Last week in the North Carolina General Assembly was fast and furious. After assuming we were adjourned until September, we were called back just a week into the summer break. We took up several veto override votes, confirmed some of the appointments by the Governor and legislative leaders, and made some last minute changes to deadlines for permits and wearing of masks.
On Wednesday we took up four bills in the House that the Governor had vetoed. To override a veto the House and Senate must vote to override by a margin of three-fifths of those present and voting. For example, if all 120 members in the House are present, then 72 members must vote Aye on the question to override. In the Senate it is 30 of the 50 members.
Three of the four bills came to a vote and one was withdrawn from the calendar. All three of these got over 50% of the votes cast, but failed to get the required three fifths. So all four vetoes were sustained. The bills were:
House Bill 806 – Open Exercise and Fitness Facilities, House Bill 686 – Freedom to Celebrate the Fourth of July, House Bill 652 – 2nd Amendment Protection Act, and the one withdrawn was House Bill 258 – Open Amusement Parks/Arcades/Venues.
Most of these are explained in the titles, but House Bill 652 actually allowed concealed carry in religious gatherings when the church property is used for a school, but NOT while school is in session. This got the most controversy, but it simply sought to make these churches equal to other churches that don’t have schools using their property. Those churches can already defend their members. Although it originally passed with 77 votes, it only got 66 override votes. So, the override failed and it will not become law.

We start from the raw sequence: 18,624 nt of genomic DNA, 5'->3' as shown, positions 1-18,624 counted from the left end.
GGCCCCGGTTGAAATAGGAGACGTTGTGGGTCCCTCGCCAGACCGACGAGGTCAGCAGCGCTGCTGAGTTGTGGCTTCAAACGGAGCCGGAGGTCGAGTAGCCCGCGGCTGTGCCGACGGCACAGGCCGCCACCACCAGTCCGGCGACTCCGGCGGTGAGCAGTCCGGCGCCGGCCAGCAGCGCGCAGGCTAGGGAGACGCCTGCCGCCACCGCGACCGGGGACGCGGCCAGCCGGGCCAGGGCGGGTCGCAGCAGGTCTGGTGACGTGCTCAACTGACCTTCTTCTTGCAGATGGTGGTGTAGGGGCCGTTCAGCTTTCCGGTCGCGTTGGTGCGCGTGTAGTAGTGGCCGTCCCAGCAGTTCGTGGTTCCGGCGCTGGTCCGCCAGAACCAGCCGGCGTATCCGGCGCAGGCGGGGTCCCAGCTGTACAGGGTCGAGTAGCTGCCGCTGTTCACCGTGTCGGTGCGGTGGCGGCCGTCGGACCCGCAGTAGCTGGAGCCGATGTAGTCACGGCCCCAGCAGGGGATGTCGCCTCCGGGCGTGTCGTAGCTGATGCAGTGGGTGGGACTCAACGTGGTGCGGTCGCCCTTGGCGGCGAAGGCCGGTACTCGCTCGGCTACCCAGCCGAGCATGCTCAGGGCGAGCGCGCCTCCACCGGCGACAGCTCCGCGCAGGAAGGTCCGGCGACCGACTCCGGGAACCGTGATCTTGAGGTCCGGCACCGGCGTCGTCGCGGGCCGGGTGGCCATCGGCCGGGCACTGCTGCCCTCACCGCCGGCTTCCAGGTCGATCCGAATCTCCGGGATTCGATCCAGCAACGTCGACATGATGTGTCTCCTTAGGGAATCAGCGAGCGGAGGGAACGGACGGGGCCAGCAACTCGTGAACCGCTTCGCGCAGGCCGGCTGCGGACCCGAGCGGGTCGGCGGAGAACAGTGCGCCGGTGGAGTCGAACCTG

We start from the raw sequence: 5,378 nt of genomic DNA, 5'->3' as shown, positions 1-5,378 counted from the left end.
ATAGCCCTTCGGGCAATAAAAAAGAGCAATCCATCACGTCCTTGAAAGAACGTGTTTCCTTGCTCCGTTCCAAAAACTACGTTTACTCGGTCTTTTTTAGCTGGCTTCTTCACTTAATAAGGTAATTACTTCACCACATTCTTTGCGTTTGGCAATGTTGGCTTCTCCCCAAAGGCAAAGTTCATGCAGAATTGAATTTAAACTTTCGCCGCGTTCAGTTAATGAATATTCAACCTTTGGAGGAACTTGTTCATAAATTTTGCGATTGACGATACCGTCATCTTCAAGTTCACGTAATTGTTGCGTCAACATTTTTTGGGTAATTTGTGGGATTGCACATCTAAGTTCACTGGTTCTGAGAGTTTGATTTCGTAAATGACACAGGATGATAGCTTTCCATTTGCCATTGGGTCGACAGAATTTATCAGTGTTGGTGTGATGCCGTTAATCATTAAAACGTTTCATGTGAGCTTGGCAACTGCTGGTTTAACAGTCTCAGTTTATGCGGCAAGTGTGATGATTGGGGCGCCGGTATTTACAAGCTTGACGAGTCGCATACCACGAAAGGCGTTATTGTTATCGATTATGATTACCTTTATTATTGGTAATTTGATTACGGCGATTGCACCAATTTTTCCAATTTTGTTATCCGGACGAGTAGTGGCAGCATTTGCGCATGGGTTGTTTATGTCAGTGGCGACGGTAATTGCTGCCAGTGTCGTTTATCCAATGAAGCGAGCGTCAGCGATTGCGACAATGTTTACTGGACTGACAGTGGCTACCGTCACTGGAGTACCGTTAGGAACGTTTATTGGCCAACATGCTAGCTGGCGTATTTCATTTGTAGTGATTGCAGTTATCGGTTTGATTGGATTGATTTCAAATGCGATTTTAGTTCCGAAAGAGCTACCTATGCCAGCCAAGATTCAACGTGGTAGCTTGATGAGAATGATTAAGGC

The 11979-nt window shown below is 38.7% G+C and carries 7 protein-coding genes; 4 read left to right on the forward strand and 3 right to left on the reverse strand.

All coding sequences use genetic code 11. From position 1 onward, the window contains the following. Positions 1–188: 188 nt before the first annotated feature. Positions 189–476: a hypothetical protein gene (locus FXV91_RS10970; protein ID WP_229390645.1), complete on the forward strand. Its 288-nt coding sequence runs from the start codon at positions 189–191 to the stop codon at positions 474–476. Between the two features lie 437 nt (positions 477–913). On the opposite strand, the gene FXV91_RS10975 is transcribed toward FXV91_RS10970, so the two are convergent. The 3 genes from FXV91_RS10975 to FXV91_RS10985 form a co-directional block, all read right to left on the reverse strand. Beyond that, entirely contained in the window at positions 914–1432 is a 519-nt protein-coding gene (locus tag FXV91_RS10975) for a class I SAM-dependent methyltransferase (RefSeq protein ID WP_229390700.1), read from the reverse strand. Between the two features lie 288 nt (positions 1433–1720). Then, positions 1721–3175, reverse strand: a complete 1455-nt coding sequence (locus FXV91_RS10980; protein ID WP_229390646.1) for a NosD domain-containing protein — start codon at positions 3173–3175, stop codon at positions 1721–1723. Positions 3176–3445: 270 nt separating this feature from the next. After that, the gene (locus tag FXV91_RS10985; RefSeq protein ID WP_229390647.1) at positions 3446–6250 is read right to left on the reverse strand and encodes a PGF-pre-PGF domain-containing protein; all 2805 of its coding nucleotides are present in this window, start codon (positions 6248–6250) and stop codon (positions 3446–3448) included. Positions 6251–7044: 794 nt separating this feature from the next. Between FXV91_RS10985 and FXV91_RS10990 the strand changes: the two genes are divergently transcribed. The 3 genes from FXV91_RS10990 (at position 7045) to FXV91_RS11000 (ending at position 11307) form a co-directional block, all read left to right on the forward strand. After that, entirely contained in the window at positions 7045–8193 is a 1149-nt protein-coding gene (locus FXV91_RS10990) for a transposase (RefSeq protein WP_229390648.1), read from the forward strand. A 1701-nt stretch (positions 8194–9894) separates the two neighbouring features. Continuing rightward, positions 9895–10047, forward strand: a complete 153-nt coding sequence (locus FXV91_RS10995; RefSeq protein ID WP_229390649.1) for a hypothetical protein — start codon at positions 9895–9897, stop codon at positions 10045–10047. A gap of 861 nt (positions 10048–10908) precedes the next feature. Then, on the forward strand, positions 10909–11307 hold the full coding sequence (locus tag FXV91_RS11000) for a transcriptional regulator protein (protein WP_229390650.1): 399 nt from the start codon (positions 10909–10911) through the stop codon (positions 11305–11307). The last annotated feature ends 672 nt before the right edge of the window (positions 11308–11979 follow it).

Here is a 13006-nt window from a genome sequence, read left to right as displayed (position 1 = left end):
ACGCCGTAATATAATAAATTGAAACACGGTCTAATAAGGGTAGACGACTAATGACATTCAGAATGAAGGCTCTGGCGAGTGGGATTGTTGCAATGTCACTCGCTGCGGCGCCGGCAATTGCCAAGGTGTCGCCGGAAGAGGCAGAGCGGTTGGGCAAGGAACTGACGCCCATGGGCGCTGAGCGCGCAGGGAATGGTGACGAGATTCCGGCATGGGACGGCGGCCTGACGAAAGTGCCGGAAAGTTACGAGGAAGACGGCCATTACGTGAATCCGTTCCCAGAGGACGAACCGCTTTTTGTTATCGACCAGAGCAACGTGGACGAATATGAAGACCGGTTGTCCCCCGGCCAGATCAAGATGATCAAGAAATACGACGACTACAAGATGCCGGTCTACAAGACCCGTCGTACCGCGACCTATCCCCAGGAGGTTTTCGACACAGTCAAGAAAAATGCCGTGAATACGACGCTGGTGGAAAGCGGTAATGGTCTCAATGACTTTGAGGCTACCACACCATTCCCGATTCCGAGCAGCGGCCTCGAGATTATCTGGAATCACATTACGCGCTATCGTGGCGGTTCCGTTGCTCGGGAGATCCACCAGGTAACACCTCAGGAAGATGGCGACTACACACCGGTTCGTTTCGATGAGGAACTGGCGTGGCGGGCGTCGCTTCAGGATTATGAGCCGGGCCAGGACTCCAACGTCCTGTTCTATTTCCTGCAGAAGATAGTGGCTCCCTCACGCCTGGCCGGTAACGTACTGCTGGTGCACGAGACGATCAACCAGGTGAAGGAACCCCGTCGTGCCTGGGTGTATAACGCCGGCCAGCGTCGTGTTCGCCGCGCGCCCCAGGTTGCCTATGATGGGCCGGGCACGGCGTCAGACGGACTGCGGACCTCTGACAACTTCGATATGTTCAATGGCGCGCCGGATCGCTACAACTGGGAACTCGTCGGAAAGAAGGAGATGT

Senate Bill 226 – Delay Certain ABC Permit Renewal Payments allows that businesses with ABC permits can delay renewing them until 90 days after they are allowed to reopen for business. It passed 102 – 0 in the House and the Senate 46 – 0 and is awaiting the Governor’s signature as of this writing.
Senate Bill 232 has a long title but primarily allows the wearing of masks for health and safety reasons past the previous deadline of August 1st. So, they are still legal as long as necessary for health and safety as well as the other exceptions in the law, such as Halloween, parades and celebrations. It got an almost unanimous vote and was signed into law by the Governor last Friday.
The Senate took up several overrides of vetoed Senate bills. None passed by three fifths, so they didn’t come over to the House for our votes.
We now anticipate that we will be out of session until September 2nd.